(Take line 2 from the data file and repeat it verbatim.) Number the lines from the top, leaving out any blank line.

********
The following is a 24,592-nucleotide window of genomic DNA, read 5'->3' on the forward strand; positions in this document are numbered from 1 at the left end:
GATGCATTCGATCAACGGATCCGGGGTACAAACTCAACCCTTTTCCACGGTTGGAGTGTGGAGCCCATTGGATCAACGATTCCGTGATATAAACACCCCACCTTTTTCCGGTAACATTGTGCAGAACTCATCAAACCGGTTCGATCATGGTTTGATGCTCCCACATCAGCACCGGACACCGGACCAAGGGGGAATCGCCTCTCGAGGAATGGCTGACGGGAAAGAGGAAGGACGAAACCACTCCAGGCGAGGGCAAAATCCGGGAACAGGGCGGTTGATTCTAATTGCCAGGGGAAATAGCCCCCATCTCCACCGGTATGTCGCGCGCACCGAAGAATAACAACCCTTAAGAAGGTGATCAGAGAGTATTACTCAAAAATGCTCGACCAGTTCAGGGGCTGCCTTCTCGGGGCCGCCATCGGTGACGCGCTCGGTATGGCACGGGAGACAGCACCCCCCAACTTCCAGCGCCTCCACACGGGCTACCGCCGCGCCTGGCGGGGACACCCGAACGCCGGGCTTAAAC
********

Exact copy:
GATGCATTCGATCAACGGATCCGGGGTACAAACTCAACCCTTTTCCACGGTTGGAGTGTGGAGCCCATTGGATCAACGATTCCGTGATATAAACACCCCACCTTTTTCCGGTAACATTGTGCAGAACTCATCAAACCGGTTCGATCATGGTTTGATGCTCCCACATCAGCACCGGACACCGGACCAAGGGGGAATCGCCTCTCGAGGAATGGCTGACGGGAAAGAGGAAGGACGAAACCACTCCAGGCGAGGGCAAAATCCGGGAACAGGGCGGTTGATTCTAATTGCCAGGGGAAATAGCCCCCATCTCCACCGGTATGTCGCGCGCACCGAAGAATAACAACCCTTAAGAAGGTGATCAGAGAGTATTACTCAAAAATGCTCGACCAGTTCAGGGGCTGCCTTCTCGGGGCCGCCATCGGTGACGCGCTCGGTATGGCACGGGAGACAGCACCCCCCAACTTCCAGCGCCTCCACACGGGCTACCGCCGCGCCTGGCGGGGACACCCGAACGCCGGGCTTAAAC